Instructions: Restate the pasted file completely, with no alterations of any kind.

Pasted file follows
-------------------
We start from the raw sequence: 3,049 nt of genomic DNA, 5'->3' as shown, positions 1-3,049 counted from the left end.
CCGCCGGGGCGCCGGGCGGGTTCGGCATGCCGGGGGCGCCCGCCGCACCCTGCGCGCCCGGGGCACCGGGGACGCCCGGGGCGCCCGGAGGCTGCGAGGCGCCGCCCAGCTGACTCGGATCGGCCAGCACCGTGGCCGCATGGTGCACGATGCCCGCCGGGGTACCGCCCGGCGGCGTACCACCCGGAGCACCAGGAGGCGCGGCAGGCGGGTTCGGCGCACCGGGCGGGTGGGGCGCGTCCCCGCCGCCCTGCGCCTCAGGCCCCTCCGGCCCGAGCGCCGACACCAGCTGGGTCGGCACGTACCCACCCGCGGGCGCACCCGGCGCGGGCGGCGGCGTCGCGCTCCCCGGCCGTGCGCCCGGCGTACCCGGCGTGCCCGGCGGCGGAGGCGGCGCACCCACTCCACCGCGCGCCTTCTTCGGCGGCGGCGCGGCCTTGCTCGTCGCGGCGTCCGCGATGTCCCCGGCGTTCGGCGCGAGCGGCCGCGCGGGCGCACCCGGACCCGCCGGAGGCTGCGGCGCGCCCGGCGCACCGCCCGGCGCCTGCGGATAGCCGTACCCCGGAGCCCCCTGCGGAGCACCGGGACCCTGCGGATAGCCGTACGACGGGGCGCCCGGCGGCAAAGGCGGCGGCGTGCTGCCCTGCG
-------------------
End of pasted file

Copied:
We start from the raw sequence: 3,049 nt of genomic DNA, 5'->3' as shown, positions 1-3,049 counted from the left end.
CCGCCGGGGCGCCGGGCGGGTTCGGCATGCCGGGGGCGCCCGCCGCACCCTGCGCGCCCGGGGCACCGGGGACGCCCGGGGCGCCCGGAGGCTGCGAGGCGCCGCCCAGCTGACTCGGATCGGCCAGCACCGTGGCCGCATGGTGCACGATGCCCGCCGGGGTACCGCCCGGCGGCGTACCACCCGGAGCACCAGGAGGCGCGGCAGGCGGGTTCGGCGCACCGGGCGGGTGGGGCGCGTCCCCGCCGCCCTGCGCCTCAGGCCCCTCCGGCCCGAGCGCCGACACCAGCTGGGTCGGCACGTACCCACCCGCGGGCGCACCCGGCGCGGGCGGCGGCGTCGCGCTCCCCGGCCGTGCGCCCGGCGTACCCGGCGTGCCCGGCGGCGGAGGCGGCGCACCCACTCCACCGCGCGCCTTCTTCGGCGGCGGCGCGGCCTTGCTCGTCGCGGCGTCCGCGATGTCCCCGGCGTTCGGCGCGAGCGGCCGCGCGGGCGCACCCGGACCCGCCGGAGGCTGCGGCGCGCCCGGCGCACCGCCCGGCGCCTGCGGATAGCCGTACCCCGGAGCCCCCTGCGGAGCACCGGGACCCTGCGGATAGCCGTACGACGGGGCGCCCGGCGGCAAAGGCGGCGGCGTGCTGCCCTGCG